The final flight for air corps research officer
After a lifetime researching our waterways, Dr Martin O'Grady is retiring. Irish Independent photographer Mark Condren joined him for his final flight with the Air Corps
He's had a bird's eye view of Ireland - and especially its many lakes and rivers - for the past 25 years.
But well over 300 trips later, Dr Martin O'Grady has finally come down to earth.
Following a long and distinguished career, the Senior Research Officer with Inland Fisheries Ireland is retiring.
However, he has a lifetime of special memories to savour, as he looks back on a remarkable career with the Air Corps.
The Leixlip man is widely regarded as a leading European expert in fisheries research. And for over 40 years he put his special talents to use while working for the fisheries board - the State agency responsible for the protection and management of one of the jewels in our natural habitat.
He recalls in luxuriant detail many of the "breathtakingly beautiful" parts of Ireland he has seen through his work with the Irish Air Corps.
Travelling at low altitude, the planes help chart the country's major rivers, and offer a rare opportunity to embrace their majesty up close.
Dr O'Grady has devoted much of his life to researching how rivers and lakes can be rehabilitated to improve the quality of fish stocks. After spending much of his career examining freshwater fish populations, the 65-year-old was in reflective mood after taking his last trip with the Air Corps.
"I've been flying with them for the last 25 years so I have many great memories to take with me," he said.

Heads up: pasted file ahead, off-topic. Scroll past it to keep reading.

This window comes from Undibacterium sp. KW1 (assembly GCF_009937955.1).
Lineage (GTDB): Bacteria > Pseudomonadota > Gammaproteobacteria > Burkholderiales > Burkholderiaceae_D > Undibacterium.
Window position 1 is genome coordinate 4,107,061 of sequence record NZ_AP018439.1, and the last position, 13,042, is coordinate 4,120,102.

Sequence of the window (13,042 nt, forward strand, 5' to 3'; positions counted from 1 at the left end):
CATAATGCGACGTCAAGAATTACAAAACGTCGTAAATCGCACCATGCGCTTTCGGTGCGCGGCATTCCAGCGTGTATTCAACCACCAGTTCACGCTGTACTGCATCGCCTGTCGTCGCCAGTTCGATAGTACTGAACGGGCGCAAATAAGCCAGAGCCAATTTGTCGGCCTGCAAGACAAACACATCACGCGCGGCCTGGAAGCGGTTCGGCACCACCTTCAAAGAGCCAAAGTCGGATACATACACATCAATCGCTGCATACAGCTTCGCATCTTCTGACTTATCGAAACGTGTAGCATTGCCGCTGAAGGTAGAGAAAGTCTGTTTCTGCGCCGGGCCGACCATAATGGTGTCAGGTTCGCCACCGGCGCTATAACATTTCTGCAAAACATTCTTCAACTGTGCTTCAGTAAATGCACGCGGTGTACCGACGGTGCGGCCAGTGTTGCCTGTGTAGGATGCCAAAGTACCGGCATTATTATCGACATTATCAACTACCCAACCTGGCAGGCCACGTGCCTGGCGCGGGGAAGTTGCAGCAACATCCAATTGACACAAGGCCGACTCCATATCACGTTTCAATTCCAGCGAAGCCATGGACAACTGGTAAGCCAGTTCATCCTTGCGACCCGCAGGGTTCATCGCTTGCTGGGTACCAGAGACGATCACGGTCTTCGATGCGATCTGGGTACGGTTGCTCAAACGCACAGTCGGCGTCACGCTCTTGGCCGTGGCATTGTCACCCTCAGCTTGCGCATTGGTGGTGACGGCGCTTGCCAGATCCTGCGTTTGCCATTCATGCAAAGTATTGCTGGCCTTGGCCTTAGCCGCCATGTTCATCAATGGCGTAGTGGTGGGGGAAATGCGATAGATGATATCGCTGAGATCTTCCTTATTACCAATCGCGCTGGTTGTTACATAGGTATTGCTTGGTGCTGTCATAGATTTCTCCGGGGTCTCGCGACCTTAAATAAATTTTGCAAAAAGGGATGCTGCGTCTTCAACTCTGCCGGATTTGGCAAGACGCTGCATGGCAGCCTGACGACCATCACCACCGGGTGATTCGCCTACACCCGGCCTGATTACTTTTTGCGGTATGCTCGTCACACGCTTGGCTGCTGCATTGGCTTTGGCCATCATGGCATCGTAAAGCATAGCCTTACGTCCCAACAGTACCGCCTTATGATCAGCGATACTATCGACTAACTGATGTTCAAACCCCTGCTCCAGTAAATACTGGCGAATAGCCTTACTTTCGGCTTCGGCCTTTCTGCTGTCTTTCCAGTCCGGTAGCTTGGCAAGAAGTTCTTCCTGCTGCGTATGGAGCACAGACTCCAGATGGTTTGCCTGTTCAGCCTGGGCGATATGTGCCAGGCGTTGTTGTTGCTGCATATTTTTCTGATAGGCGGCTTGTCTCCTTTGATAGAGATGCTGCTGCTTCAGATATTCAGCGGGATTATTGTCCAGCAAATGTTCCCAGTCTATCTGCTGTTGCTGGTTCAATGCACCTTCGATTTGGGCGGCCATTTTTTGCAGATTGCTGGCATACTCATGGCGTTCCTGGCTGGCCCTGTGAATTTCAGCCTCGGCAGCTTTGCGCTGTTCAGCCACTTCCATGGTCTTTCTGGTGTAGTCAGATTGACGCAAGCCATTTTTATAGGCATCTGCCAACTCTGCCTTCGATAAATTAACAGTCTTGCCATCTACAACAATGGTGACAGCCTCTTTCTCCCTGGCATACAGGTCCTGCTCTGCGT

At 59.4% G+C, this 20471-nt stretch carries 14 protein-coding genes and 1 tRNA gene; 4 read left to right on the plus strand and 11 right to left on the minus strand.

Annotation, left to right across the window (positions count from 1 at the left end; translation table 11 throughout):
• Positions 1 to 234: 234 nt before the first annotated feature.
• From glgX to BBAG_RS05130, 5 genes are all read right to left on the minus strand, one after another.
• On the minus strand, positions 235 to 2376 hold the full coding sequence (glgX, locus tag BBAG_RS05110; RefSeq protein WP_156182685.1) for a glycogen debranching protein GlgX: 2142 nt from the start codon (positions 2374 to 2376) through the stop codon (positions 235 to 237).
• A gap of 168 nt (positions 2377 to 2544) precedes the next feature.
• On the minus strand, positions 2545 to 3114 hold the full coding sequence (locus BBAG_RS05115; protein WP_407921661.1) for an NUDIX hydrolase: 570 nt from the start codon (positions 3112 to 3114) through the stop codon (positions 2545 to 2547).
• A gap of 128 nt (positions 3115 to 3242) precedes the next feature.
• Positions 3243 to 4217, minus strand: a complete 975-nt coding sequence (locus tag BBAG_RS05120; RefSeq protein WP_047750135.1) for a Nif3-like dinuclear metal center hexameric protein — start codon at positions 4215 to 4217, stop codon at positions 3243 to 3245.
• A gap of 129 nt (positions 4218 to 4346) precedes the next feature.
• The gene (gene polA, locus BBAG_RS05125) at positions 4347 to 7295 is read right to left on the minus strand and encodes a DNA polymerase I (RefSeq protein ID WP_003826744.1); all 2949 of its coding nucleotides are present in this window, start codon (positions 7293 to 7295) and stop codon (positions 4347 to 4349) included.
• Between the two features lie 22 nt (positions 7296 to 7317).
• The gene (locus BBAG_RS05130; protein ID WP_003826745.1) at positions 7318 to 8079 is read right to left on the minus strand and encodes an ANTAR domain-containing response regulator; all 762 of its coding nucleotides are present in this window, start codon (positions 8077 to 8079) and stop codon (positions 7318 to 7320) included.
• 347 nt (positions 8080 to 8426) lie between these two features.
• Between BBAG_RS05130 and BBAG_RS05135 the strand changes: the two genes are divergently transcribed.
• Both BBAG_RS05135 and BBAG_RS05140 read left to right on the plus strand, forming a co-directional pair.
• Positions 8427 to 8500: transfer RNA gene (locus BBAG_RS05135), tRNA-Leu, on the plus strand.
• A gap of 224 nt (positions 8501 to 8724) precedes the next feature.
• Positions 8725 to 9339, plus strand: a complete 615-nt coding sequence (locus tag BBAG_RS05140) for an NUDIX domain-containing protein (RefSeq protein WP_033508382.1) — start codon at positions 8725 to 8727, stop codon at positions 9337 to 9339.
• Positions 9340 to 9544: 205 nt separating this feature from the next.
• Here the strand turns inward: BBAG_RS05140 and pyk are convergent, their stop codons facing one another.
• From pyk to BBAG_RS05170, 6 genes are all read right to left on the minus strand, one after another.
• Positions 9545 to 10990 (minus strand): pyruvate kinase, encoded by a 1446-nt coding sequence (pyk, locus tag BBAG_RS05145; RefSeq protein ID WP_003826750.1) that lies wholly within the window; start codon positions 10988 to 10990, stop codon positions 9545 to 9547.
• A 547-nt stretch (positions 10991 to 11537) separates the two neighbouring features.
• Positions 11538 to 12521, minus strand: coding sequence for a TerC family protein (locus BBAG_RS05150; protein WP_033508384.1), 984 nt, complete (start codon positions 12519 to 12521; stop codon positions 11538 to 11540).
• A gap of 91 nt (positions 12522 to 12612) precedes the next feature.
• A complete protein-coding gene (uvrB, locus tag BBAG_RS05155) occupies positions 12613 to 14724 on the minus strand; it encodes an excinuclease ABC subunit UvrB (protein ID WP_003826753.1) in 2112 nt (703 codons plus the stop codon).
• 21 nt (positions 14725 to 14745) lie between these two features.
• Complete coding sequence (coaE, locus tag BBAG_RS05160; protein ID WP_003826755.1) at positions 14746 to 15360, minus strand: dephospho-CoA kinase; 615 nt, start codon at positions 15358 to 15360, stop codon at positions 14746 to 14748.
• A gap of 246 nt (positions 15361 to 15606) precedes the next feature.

"In recent years, it's involved examining rivers that have been damaged from a fisheries point of view, because of drainage, or the activities of land owners.
"During that time my work has included the conservation of salmon and trout, and I designed relevant schemes with this in mind.
"While we're flying, photographs are taken of all the channels in a catchment area. The pilots have to follow a river - something they wouldn't normally be doing - and it's a training exercise for them.
"The trips usually gave me a complete set of photographs, which helped identify any problems. We would then decide what needed to be done.
"It's a management tool to better understand the problems of a particular river."
"I'm definitely going to miss it all. The trips I will especially remember were the ones into the mountainous areas.
"But I feel privileged to have been able to sample some of the most beautiful scenery in Ireland.
"If we were talking about New South Wales or the Caribbean, there wouldn't be a necessity for what I've been doing. In these locations climatic conditions are so good most of the time, satellite photographs would do the job. But in Ireland the problem is that we have to cope with cloud cover, which often makes it extremely difficult to get good pictures.
"I'm a strong advocate in preserving our natural environment; it's something we can't take for granted."
To view the video of 'The final flight' go to Independent.ie